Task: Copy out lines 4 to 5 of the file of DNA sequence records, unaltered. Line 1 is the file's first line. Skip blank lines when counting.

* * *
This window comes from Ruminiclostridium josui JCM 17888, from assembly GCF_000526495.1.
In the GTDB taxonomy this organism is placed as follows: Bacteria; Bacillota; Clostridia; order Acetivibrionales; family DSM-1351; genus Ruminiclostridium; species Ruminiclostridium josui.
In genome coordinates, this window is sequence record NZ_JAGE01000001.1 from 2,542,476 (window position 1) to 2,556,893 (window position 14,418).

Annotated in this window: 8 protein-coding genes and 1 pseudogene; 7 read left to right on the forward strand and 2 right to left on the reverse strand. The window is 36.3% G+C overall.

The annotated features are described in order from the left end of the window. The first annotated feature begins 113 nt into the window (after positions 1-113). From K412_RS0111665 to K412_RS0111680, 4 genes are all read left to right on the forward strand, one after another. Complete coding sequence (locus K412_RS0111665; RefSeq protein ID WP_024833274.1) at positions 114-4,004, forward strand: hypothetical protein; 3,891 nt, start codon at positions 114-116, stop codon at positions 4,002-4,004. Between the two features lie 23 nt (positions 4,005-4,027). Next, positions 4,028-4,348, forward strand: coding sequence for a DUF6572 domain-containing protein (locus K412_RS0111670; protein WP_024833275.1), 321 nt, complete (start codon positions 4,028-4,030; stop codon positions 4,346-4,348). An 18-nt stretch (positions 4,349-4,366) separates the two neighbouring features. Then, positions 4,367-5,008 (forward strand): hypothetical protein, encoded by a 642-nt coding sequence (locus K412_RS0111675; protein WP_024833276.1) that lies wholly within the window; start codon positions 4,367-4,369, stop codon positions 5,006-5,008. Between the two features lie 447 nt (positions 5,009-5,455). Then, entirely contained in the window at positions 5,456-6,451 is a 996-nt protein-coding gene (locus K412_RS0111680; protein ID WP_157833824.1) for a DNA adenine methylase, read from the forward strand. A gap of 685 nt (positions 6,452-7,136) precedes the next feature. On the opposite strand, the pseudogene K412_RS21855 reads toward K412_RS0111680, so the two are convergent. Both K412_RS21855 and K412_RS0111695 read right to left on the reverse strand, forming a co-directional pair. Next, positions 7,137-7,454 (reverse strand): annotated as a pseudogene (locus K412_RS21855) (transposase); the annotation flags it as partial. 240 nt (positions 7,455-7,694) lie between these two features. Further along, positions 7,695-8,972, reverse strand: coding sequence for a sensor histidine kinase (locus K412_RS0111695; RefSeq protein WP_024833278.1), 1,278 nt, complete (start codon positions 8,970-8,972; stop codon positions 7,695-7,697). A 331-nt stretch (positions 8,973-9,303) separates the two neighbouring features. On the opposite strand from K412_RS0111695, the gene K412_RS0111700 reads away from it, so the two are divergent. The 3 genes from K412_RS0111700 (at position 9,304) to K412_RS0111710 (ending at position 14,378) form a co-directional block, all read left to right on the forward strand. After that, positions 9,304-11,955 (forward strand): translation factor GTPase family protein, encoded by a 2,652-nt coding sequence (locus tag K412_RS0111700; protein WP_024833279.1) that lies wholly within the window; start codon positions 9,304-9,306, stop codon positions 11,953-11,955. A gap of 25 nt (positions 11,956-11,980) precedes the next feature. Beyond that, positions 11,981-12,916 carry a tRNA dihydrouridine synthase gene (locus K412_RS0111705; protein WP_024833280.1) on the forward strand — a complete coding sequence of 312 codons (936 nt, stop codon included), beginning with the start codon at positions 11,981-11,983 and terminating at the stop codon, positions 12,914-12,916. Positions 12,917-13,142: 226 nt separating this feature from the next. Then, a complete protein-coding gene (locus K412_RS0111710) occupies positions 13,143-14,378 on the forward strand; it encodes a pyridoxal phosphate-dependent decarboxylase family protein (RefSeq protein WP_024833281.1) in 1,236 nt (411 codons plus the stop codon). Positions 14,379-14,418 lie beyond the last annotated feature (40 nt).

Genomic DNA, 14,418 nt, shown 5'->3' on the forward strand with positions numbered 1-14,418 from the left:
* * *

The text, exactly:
Annotated in this window: 8 protein-coding genes and 1 pseudogene; 7 read left to right on the forward strand and 2 right to left on the reverse strand. The window is 36.3% G+C overall.

The annotated features are described in order from the left end of the window. The first annotated feature begins 113 nt into the window (after positions 1-113). From K412_RS0111665 to K412_RS0111680, 4 genes are all read left to right on the forward strand, one after another. Complete coding sequence (locus K412_RS0111665; RefSeq protein ID WP_024833274.1) at positions 114-4,004, forward strand: hypothetical protein; 3,891 nt, start codon at positions 114-116, stop codon at positions 4,002-4,004. Between the two features lie 23 nt (positions 4,005-4,027). Next, positions 4,028-4,348, forward strand: coding sequence for a DUF6572 domain-containing protein (locus K412_RS0111670; protein WP_024833275.1), 321 nt, complete (start codon positions 4,028-4,030; stop codon positions 4,346-4,348). An 18-nt stretch (positions 4,349-4,366) separates the two neighbouring features. Then, positions 4,367-5,008 (forward strand): hypothetical protein, encoded by a 642-nt coding sequence (locus K412_RS0111675; protein WP_024833276.1) that lies wholly within the window; start codon positions 4,367-4,369, stop codon positions 5,006-5,008. Between the two features lie 447 nt (positions 5,009-5,455). Then, entirely contained in the window at positions 5,456-6,451 is a 996-nt protein-coding gene (locus K412_RS0111680; protein ID WP_157833824.1) for a DNA adenine methylase, read from the forward strand. A gap of 685 nt (positions 6,452-7,136) precedes the next feature. On the opposite strand, the pseudogene K412_RS21855 reads toward K412_RS0111680, so the two are convergent. Both K412_RS21855 and K412_RS0111695 read right to left on the reverse strand, forming a co-directional pair. Next, positions 7,137-7,454 (reverse strand): annotated as a pseudogene (locus K412_RS21855) (transposase); the annotation flags it as partial. 240 nt (positions 7,455-7,694) lie between these two features. Further along, positions 7,695-8,972, reverse strand: coding sequence for a sensor histidine kinase (locus K412_RS0111695; RefSeq protein WP_024833278.1), 1,278 nt, complete (start codon positions 8,970-8,972; stop codon positions 7,695-7,697). A 331-nt stretch (positions 8,973-9,303) separates the two neighbouring features. On the opposite strand from K412_RS0111695, the gene K412_RS0111700 reads away from it, so the two are divergent. The 3 genes from K412_RS0111700 (at position 9,304) to K412_RS0111710 (ending at position 14,378) form a co-directional block, all read left to right on the forward strand. After that, positions 9,304-11,955 (forward strand): translation factor GTPase family protein, encoded by a 2,652-nt coding sequence (locus tag K412_RS0111700; protein WP_024833279.1) that lies wholly within the window; start codon positions 9,304-9,306, stop codon positions 11,953-11,955. A gap of 25 nt (positions 11,956-11,980) precedes the next feature. Beyond that, positions 11,981-12,916 carry a tRNA dihydrouridine synthase gene (locus K412_RS0111705; protein WP_024833280.1) on the forward strand — a complete coding sequence of 312 codons (936 nt, stop codon included), beginning with the start codon at positions 11,981-11,983 and terminating at the stop codon, positions 12,914-12,916. Positions 12,917-13,142: 226 nt separating this feature from the next. Then, a complete protein-coding gene (locus K412_RS0111710) occupies positions 13,143-14,378 on the forward strand; it encodes a pyridoxal phosphate-dependent decarboxylase family protein (RefSeq protein WP_024833281.1) in 1,236 nt (411 codons plus the stop codon). Positions 14,379-14,418 lie beyond the last annotated feature (40 nt).